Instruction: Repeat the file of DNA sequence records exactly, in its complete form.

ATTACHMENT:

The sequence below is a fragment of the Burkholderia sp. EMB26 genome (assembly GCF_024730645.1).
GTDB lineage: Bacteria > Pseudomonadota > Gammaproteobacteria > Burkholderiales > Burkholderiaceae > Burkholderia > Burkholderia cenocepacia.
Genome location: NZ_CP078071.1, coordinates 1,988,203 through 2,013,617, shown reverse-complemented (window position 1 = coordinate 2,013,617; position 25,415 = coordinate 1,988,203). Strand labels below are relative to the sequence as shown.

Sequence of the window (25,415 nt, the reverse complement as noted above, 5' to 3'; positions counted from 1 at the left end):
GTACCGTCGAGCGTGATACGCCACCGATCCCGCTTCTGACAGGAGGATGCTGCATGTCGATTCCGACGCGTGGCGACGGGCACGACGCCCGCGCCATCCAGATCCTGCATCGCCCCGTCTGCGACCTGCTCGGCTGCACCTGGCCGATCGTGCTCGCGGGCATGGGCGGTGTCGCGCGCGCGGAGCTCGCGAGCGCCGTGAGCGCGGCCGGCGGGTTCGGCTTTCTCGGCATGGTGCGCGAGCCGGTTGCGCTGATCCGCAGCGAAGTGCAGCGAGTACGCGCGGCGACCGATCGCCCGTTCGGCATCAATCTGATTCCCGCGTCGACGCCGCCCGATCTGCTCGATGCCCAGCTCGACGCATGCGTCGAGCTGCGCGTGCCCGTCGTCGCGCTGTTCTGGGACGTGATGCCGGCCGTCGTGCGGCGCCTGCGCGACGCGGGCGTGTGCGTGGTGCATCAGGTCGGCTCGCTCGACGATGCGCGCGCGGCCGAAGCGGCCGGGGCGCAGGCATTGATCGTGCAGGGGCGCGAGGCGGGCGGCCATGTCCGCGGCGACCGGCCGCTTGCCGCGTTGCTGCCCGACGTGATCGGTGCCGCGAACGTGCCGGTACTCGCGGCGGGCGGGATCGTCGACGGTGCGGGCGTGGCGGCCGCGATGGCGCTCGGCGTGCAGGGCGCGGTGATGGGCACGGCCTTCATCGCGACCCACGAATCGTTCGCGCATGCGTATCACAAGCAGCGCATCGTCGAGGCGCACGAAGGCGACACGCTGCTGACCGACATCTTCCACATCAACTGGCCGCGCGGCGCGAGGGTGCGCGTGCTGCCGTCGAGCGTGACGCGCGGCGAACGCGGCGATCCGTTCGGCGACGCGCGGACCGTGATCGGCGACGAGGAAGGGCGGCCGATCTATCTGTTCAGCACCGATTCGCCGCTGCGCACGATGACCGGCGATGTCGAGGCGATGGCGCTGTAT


The sequence below is a fragment of the Burkholderia sp. EMB26 genome (assembly GCF_024730645.1).
GTDB lineage: Bacteria > Pseudomonadota > Gammaproteobacteria > Burkholderiales > Burkholderiaceae > Burkholderia > Burkholderia cenocepacia.
Genome location: NZ_CP078071.1, coordinates 1,988,203 through 2,013,617, shown reverse-complemented (window position 1 = coordinate 2,013,617; position 25,415 = coordinate 1,988,203). Strand labels below are relative to the sequence as shown.

Sequence of the window (25,415 nt, the reverse complement as noted above, 5' to 3'; positions counted from 1 at the left end):
GTACCGTCGAGCGTGATACGCCACCGATCCCGCTTCTGACAGGAGGATGCTGCATGTCGATTCCGACGCGTGGCGACGGGCACGACGCCCGCGCCATCCAGATCCTGCATCGCCCCGTCTGCGACCTGCTCGGCTGCACCTGGCCGATCGTGCTCGCGGGCATGGGCGGTGTCGCGCGCGCGGAGCTCGCGAGCGCCGTGAGCGCGGCCGGCGGGTTCGGCTTTCTCGGCATGGTGCGCGAGCCGGTTGCGCTGATCCGCAGCGAAGTGCAGCGAGTACGCGCGGCGACCGATCGCCCGTTCGGCATCAATCTGATTCCCGCGTCGACGCCGCCCGATCTGCTCGATGCCCAGCTCGACGCATGCGTCGAGCTGCGCGTGCCCGTCGTCGCGCTGTTCTGGGACGTGATGCCGGCCGTCGTGCGGCGCCTGCGCGACGCGGGCGTGTGCGTGGTGCATCAGGTCGGCTCGCTCGACGATGCGCGCGCGGCCGAAGCGGCCGGGGCGCAGGCATTGATCGTGCAGGGGCGCGAGGCGGGCGGCCATGTCCGCGGCGACCGGCCGCTTGCCGCGTTGCTGCCCGACGTGATCGGTGCCGCGAACGTGCCGGTACTCGCGGCGGGCGGGATCGTCGACGGTGCGGGCGTGGCGGCCGCGATGGCGCTCGGCGTGCAGGGCGCGGTGATGGGCACGGCCTTCATCGCGACCCACGAATCGTTCGCGCATGCGTATCACAAGCAGCGCATCGTCGAGGCGCACGAAGGCGACACGCTGCTGACCGACATCTTCCACATCAACTGGCCGCGCGGCGCGAGGGTGCGCGTGCTGCCGTCGAGCGTGACGCGCGGCGAACGCGGCGATCCGTTCGGCGACGCGCGGACCGTGATCGGCGACGAGGAAGGGCGGCCGATCTATCTGTTCAGCACCGATTCGCCGCTGCGCACGATGACCGGCGATGTCGAGGCGATGGCGCTGTAT